The program has supplied backboards for playgrounds in cities like New York, Detroit, Washington, Philadelphia and Boston. The backboards read "Winners never quit/Brought to you by Fila and Foot Locker."

Foot Locker also will sponsor some U.S. track and field athletes in the Olympics.

Analysts feel the Foot Locker family of stores has the greatest potential.

Mr. Flickinger believes the continued thrust in the athletic shoe market with the success of Nike and Michael Jordan's return to the NBA will help Foot Locker.

"Their Foot Locker [group of stores] represents a tremendous opportunity for continued growth," said Meridian's Mr. Hill.



Headquarters: New York

1994 sales: $8.3 billion in revenue and $47 million in net income.

Leadership: Roger N. Farah, chairman-CEO; Dave Hilpert, president-chief operating officer; Carol Greer, president-CEO, specialty footwear

division; William DeVries, president-CEO, athletic footwear and apparel division; Frank Bonacci, VP-marketing & sales.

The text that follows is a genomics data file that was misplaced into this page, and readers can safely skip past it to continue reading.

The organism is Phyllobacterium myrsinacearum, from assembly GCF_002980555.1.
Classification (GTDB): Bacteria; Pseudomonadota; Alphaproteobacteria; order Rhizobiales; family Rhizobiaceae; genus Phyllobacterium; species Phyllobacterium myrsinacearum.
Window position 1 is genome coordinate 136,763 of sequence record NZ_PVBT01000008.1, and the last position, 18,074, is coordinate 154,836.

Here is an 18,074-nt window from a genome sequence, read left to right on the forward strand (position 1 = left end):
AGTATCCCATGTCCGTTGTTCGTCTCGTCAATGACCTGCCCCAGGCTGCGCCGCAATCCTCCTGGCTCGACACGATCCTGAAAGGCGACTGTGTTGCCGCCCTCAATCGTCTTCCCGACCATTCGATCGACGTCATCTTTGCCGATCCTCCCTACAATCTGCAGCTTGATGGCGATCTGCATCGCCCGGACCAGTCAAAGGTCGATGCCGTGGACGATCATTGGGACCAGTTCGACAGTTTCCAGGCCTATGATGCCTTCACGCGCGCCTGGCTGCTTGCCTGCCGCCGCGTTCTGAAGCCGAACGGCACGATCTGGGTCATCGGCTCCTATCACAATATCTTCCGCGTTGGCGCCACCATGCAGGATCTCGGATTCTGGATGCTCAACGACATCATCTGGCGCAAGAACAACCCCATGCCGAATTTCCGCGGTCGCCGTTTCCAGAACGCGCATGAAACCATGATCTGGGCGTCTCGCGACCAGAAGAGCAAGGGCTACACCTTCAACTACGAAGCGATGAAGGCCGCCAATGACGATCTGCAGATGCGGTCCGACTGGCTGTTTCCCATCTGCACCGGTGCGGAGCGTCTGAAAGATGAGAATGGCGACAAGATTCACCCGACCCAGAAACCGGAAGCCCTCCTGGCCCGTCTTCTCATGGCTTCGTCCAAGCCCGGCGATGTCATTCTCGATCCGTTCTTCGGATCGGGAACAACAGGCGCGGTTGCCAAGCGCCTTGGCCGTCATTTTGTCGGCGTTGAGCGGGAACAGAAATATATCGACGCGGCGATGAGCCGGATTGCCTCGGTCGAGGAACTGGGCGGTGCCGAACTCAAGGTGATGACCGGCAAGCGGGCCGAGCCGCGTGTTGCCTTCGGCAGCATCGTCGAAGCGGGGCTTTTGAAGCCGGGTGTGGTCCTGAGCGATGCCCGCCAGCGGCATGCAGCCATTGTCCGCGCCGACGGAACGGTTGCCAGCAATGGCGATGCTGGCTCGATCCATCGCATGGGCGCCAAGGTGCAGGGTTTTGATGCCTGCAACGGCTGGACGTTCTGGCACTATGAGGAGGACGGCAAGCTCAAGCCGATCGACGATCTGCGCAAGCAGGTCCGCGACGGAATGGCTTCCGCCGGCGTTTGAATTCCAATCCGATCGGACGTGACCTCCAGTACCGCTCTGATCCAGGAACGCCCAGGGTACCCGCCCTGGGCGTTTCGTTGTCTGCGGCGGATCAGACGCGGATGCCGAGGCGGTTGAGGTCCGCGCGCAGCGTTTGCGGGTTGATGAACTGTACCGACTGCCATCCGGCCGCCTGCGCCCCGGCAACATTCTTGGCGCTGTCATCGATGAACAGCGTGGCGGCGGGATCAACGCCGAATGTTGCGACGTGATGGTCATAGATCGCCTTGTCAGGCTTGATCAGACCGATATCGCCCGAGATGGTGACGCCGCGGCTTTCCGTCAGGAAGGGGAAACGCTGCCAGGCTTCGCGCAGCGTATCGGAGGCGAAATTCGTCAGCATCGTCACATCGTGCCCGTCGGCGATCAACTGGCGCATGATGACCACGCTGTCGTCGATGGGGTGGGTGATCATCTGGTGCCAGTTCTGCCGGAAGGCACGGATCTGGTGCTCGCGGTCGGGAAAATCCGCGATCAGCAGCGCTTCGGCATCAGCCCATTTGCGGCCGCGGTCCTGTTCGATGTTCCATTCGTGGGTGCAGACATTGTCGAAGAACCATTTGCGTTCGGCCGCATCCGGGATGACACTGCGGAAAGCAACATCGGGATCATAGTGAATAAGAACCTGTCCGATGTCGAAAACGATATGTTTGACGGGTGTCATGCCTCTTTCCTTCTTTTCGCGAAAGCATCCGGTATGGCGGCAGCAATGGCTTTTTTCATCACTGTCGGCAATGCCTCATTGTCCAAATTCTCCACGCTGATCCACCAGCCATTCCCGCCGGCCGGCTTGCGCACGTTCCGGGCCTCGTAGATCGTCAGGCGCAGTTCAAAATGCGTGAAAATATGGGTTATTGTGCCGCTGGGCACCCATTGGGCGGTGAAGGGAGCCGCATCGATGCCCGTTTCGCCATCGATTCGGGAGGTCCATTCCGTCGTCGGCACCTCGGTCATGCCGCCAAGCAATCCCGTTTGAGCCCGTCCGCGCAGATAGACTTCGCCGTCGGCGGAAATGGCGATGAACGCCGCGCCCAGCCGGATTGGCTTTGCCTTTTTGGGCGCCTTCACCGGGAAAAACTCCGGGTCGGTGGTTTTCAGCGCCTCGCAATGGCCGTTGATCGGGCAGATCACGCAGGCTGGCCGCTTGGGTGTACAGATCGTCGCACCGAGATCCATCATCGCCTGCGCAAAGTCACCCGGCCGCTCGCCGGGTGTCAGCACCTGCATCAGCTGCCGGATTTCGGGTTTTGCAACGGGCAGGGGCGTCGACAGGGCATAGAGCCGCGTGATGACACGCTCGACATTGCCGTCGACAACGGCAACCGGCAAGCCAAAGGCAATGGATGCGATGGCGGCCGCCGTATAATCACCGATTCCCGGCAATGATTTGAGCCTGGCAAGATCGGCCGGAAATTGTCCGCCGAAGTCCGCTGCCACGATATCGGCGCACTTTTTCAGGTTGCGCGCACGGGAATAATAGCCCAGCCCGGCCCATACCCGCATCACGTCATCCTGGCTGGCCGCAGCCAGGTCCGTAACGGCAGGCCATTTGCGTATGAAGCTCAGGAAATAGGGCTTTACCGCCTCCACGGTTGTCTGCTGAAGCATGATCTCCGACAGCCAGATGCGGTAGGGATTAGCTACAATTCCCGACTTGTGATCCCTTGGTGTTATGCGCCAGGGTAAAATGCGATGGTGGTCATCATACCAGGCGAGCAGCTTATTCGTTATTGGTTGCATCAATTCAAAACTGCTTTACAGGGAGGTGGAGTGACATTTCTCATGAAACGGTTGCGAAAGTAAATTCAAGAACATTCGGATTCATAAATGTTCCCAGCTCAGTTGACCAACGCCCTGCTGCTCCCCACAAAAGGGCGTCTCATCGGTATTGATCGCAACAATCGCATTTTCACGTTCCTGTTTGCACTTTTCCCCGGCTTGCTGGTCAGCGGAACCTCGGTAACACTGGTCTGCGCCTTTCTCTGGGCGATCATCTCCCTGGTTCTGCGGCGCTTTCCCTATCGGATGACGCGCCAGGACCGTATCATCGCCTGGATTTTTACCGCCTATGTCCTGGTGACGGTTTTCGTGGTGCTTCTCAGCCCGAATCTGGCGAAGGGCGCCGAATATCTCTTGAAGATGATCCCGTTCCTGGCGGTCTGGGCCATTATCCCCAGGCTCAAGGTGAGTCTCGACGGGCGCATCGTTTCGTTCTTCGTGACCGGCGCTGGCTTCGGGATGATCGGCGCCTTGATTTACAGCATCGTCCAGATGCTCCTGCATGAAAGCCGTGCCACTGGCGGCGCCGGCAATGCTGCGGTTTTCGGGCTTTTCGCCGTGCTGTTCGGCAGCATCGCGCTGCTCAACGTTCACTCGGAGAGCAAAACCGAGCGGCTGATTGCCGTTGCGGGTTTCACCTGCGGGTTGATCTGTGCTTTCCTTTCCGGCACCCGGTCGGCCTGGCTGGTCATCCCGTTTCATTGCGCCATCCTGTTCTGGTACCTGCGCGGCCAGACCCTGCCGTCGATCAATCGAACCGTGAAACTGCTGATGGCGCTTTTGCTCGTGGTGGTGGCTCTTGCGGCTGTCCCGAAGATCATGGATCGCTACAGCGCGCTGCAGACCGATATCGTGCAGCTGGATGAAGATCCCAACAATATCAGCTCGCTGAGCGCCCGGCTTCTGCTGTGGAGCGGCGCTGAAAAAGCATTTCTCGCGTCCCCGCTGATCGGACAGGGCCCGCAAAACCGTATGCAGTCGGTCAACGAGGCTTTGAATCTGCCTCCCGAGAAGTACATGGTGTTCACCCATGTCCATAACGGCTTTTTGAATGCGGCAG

Measured ad spending: $37 million, according to Competitive Media


Major specialty retail stores: Foot Locker, After Thoughts, Kinney shoes, Lady Foot Locker, Champs Sports, Northern Reflections and The San

Francisco Music Box Co.

Agencies: Barclay, Park & Church, New York (house agency for U.S.

Woolworth Division); Bates USA, New York (all Foot Locker brands, Champs Sports); Arnold Fortuna Lawner & Cabot, Boston (Kinney Shoe Division).

Recent successes: Returned to profitability in 1994 and has installed

new, talented leaders, including Roger Farah, former president of Macy's, and Dave Hilpert, former chairman-CEO of Payless ShoeSource. The company

has also reorganized its footwear division.

Challenges for 1995 and beyond: Provide more cash flow. The company also needs to divest itself of businesses that are underperforming and don't

fit into its current strategy. Must strengthen merchandising and inventory management, and continue to bring in new, quality management.

Source: Advertising Age and company reports